Obedience (human behavior)  

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This page Obedience (human behavior) is part of the sociology portal.Illustration: A Child at Gunpoint (1943) from the Stroop Report
This page Obedience (human behavior) is part of the sociology portal.
Illustration: A Child at Gunpoint (1943) from the Stroop Report

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Obedience, or submissive compliance, is the act of obeying orders from others. This differs from compliance, which is behavior influenced by peers. This is in turn different from conformity, which is behavior intended to match that of the majority.

Obedience is often associated with social dominance and submission.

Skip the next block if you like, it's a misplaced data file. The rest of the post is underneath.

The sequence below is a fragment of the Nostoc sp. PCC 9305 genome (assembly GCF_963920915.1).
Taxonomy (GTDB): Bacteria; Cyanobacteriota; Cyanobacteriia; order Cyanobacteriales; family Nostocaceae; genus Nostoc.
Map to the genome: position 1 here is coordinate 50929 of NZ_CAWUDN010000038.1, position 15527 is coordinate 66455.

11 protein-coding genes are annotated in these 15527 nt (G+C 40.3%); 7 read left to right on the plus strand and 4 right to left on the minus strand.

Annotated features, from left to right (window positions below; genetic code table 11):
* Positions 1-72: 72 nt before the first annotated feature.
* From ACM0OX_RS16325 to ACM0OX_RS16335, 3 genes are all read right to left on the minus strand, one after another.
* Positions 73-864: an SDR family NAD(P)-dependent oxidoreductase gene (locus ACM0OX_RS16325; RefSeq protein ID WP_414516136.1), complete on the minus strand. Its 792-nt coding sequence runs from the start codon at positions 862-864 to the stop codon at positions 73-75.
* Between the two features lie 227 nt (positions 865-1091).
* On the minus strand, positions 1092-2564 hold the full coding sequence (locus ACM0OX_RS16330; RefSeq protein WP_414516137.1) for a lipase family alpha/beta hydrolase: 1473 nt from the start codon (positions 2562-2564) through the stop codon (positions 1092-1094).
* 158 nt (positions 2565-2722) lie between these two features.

Humans have been shown to be obedient in the presence of perceived legitimate authority figures, as shown by the Milgram experiment in the 1960s, which was carried out by Stanley Milgram to find out how the Nazis managed to get ordinary people to take part in the mass murders of the Holocaust. The experiment showed that obedience to authority was the norm, not the exception. Regarding obedience, Milgram said that "Obedience is as basic an element in the structure of social life as one can point to; Some system of authority is a requirement of all communal living, and it is only the man dwelling in isolation who is not forced to respond, through defiance or submission, to the commands of others."

See also

In humans:

In animals:

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